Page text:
Making Your Support System

I’m lucky enough to have a great support system in everything I do, but that doesn’t mean there aren’t some speed bumps. For instance, I learned in sixth grade to tell my mom that she is only allowed to read my stuff for enjoyment, and I want her initial thoughts and feelings, not her editing. This is because I edit as I write and then edit again, but I love passages in my early drafts and want to see how it works with a non-writing reader.

In the case of others, I am constantly volleying ideas to friends. They know enough that I will probably not write the concept I toss at them, but the idea gets me excited, and I technically gauge their reaction to see if it’s worth further exploration. Even my son is a litmus test. Only I tend to use that litmus test for an extra push to keep writing. He’s really good at telling me to keep going.

Writing is very much a solitary activity, and it’s easy to lose sight of family and friends. But, there is also a vice versa to it. Sometimes, the support system may not be as supportive as you need. If that’s the case, it’s encouraged to be a part of writing groups or even a reading group and find booknerds willing to be the literary guinea pig.

But what about the family members you are constantly with? How do you get them to understand you need that particular time and write?

There are several things you can do. For me, I find time early in the day or late at night when no one else is awake to get that few minutes in. I also give someone a job. You’d be surprised how much a person loves torturing another, and if you tell someone that you need them to help you with accountability, they get pretty creative themselves.

My son likes to prevent me from having sweets until I can get a certain number of words down. Sure, I could sneak something during the day, but knowing I can potentially disappoint him does the trick.

We’ve also made it a tradition where he does homework as I’m writing. This is a triple threat win. We are spending time together, he’s getting his work done, and I’m getting mine done. There is something about giving them a job that does help.

But what if a job won’t work?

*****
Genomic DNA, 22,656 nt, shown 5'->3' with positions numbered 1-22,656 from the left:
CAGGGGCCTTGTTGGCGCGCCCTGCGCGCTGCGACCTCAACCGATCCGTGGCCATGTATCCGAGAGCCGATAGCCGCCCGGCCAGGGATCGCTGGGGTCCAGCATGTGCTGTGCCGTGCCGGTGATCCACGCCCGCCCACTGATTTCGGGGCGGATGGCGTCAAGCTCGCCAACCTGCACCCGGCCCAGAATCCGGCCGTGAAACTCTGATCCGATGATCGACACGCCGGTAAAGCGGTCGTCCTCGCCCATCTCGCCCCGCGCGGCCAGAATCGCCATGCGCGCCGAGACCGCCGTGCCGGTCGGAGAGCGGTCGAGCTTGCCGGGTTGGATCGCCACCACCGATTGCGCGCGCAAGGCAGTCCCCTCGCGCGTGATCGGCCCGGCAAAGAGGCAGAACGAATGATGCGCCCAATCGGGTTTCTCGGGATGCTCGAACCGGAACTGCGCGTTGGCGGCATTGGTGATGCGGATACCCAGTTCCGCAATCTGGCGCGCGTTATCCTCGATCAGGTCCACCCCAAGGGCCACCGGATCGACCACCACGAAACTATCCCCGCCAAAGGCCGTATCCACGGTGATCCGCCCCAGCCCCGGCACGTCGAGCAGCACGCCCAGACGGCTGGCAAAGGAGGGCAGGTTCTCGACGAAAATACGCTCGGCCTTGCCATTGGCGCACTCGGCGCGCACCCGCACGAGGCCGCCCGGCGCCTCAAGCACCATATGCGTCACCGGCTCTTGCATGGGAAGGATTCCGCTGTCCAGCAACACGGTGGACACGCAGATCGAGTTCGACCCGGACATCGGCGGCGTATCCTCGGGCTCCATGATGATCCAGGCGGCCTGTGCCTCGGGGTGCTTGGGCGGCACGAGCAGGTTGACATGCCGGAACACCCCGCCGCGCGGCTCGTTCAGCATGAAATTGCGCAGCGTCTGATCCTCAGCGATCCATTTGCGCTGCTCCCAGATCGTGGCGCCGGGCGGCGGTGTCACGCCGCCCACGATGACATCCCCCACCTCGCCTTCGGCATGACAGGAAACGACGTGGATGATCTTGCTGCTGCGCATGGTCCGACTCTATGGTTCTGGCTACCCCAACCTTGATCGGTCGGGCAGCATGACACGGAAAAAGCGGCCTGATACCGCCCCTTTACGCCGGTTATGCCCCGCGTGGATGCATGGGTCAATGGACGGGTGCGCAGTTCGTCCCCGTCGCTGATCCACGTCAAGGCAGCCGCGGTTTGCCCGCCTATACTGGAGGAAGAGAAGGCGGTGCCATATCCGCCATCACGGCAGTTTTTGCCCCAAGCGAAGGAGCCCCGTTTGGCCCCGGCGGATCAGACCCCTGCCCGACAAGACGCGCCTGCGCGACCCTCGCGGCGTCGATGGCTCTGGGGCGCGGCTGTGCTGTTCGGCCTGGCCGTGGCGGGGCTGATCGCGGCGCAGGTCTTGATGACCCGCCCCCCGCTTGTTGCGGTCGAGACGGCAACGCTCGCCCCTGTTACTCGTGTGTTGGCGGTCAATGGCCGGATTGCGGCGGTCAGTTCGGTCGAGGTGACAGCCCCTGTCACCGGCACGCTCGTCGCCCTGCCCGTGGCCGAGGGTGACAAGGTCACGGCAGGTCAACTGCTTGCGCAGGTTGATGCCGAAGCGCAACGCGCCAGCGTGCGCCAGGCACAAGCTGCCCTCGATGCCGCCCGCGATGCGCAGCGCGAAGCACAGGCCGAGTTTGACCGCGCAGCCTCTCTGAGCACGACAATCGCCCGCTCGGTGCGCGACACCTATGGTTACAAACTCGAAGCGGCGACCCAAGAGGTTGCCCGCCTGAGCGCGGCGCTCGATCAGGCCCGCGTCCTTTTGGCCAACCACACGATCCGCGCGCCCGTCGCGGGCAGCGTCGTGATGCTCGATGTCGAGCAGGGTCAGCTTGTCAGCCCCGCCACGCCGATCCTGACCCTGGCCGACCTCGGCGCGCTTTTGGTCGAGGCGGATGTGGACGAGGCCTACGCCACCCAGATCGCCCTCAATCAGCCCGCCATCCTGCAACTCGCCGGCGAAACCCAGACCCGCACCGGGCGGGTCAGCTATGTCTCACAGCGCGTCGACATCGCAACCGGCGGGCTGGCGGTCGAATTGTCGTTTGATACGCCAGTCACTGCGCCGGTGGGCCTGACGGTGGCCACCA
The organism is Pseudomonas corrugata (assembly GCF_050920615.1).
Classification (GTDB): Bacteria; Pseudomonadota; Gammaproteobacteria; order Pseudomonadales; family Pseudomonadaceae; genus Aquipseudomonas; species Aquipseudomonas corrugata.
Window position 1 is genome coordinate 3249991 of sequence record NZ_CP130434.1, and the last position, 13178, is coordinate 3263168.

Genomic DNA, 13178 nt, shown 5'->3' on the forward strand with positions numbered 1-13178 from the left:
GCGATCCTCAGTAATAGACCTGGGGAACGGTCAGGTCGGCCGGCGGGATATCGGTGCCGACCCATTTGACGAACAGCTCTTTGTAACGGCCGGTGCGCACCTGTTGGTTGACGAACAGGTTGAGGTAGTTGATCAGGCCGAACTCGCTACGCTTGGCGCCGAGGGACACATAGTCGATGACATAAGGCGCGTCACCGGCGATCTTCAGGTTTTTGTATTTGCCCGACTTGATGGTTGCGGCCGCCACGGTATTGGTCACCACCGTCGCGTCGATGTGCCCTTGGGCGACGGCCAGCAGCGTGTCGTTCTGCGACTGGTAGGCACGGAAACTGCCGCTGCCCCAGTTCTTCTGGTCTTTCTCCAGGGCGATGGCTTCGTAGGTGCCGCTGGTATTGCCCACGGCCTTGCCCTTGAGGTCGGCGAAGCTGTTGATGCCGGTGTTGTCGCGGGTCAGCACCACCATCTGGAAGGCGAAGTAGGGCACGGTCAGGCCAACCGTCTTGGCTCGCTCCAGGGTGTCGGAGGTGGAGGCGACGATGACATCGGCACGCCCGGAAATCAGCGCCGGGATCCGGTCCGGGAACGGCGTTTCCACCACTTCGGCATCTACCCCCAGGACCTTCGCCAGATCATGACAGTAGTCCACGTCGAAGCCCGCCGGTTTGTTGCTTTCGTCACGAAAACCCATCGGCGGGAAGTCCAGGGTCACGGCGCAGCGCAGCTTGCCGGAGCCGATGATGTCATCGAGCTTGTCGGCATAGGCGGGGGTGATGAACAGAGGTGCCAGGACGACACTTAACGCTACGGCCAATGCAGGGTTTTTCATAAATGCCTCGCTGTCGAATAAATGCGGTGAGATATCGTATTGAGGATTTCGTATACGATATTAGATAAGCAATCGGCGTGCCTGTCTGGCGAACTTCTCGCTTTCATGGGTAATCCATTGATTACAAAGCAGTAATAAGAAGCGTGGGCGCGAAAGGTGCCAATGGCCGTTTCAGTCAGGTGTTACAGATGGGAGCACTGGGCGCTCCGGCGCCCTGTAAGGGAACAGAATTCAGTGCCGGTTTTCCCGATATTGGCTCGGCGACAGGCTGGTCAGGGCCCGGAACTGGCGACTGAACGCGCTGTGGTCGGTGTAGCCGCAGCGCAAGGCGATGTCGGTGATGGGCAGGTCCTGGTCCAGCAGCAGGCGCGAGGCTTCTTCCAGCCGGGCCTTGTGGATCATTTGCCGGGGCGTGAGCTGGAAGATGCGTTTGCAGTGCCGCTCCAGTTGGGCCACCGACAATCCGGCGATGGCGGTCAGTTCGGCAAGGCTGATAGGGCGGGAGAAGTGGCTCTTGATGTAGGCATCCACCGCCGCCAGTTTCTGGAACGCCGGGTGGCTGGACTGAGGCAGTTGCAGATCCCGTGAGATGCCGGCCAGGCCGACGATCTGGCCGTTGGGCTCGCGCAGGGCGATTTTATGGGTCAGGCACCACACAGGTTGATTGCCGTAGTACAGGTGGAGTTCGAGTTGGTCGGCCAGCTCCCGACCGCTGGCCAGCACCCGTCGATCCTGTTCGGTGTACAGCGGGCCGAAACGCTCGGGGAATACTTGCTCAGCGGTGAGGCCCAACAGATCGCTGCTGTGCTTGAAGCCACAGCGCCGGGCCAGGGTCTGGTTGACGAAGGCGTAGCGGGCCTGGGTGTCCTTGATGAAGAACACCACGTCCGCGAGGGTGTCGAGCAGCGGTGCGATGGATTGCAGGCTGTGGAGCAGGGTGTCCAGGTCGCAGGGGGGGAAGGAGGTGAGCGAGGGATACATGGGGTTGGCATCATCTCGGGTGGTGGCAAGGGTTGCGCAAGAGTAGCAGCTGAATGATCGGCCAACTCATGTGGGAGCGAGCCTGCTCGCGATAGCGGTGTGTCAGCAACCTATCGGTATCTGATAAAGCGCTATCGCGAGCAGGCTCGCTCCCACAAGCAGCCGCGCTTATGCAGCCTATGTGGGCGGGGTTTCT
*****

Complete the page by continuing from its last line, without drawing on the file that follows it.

Well, is there some kind of research you need to do? Could your loved one know something you can incorporate into your writing? Sometimes, giving them the time to explain their own passion will help them realize the passion you have in your writing. And, showing it in your fiction helps them see the importance of it.

You can also go on a trip with your loved ones, show them how this trip could help with your writing. The point is, you should find ways to get your loved ones involved. They may just not understand the emotional impact writing has for you and only you are able to show them it.

Now, let me just impart some wisdom to the loved ones. Be patient, guys. Writing is a long process and you are going to find moments when your writer is off in another world. You may not realize it now, but the book they are writing has a bit of you in there. It may be a character, a trait, a sentence you’ve said, or even the emotion your writer has for you. Value the fact that every day your writer is bein vulnerable when they are writing. This is a part of their soul they are putting to paper whether you or they realize it or not.

Maybe join that writer group with your writer and see what their deal is. Perhaps you can make a separate group that has all of the family of writers together as a sort of support group for the support. But, most of all, talk with your writer. Try to understand where they are coming from and find little ways that will nurture them but also nurture your own relationship with them.

I hope that if your support system isn’t as strong as you’d like, that you will find a way for you to strengthen your foundation and make you a better writer.

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